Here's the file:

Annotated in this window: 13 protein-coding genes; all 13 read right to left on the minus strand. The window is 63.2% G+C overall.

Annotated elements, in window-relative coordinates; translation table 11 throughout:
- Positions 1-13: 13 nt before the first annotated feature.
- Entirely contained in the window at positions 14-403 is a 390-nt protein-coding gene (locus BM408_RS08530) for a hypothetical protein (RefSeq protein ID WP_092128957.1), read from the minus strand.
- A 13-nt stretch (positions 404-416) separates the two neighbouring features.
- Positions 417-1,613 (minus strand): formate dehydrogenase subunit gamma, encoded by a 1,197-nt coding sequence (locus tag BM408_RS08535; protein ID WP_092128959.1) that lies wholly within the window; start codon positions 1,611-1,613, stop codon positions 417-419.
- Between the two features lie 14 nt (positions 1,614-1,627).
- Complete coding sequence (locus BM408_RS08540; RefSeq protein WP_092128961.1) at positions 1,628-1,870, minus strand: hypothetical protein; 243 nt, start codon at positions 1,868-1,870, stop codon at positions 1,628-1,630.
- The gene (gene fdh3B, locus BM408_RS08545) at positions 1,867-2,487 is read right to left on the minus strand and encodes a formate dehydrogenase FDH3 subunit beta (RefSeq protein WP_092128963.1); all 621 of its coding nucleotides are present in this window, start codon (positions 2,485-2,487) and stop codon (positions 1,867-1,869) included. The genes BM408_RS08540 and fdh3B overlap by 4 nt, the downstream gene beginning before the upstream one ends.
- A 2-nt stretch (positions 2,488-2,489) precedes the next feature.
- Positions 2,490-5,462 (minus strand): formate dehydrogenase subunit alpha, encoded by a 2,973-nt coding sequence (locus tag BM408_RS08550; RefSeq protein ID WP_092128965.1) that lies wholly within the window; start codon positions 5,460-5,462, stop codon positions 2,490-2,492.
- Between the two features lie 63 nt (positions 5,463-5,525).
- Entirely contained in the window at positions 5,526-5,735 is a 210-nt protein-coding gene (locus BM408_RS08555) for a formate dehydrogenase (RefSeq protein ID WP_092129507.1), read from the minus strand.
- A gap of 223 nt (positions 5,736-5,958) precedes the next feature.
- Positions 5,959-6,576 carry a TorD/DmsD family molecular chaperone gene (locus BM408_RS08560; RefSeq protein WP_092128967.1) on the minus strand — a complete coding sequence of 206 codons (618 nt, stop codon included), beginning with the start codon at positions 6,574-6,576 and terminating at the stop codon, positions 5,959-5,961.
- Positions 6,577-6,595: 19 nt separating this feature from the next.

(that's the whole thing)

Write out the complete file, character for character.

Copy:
Annotated in this window: 13 protein-coding genes; all 13 read right to left on the minus strand. The window is 63.2% G+C overall.

Annotated elements, in window-relative coordinates; translation table 11 throughout:
- Positions 1-13: 13 nt before the first annotated feature.
- Entirely contained in the window at positions 14-403 is a 390-nt protein-coding gene (locus BM408_RS08530) for a hypothetical protein (RefSeq protein ID WP_092128957.1), read from the minus strand.
- A 13-nt stretch (positions 404-416) separates the two neighbouring features.
- Positions 417-1,613 (minus strand): formate dehydrogenase subunit gamma, encoded by a 1,197-nt coding sequence (locus tag BM408_RS08535; protein ID WP_092128959.1) that lies wholly within the window; start codon positions 1,611-1,613, stop codon positions 417-419.
- Between the two features lie 14 nt (positions 1,614-1,627).
- Complete coding sequence (locus BM408_RS08540; RefSeq protein WP_092128961.1) at positions 1,628-1,870, minus strand: hypothetical protein; 243 nt, start codon at positions 1,868-1,870, stop codon at positions 1,628-1,630.
- The gene (gene fdh3B, locus BM408_RS08545) at positions 1,867-2,487 is read right to left on the minus strand and encodes a formate dehydrogenase FDH3 subunit beta (RefSeq protein WP_092128963.1); all 621 of its coding nucleotides are present in this window, start codon (positions 2,485-2,487) and stop codon (positions 1,867-1,869) included. The genes BM408_RS08540 and fdh3B overlap by 4 nt, the downstream gene beginning before the upstream one ends.
- A 2-nt stretch (positions 2,488-2,489) precedes the next feature.
- Positions 2,490-5,462 (minus strand): formate dehydrogenase subunit alpha, encoded by a 2,973-nt coding sequence (locus tag BM408_RS08550; RefSeq protein ID WP_092128965.1) that lies wholly within the window; start codon positions 5,460-5,462, stop codon positions 2,490-2,492.
- Between the two features lie 63 nt (positions 5,463-5,525).
- Entirely contained in the window at positions 5,526-5,735 is a 210-nt protein-coding gene (locus BM408_RS08555) for a formate dehydrogenase (RefSeq protein ID WP_092129507.1), read from the minus strand.
- A gap of 223 nt (positions 5,736-5,958) precedes the next feature.
- Positions 5,959-6,576 carry a TorD/DmsD family molecular chaperone gene (locus BM408_RS08560; RefSeq protein WP_092128967.1) on the minus strand — a complete coding sequence of 206 codons (618 nt, stop codon included), beginning with the start codon at positions 6,574-6,576 and terminating at the stop codon, positions 5,959-5,961.
- Positions 6,577-6,595: 19 nt separating this feature from the next.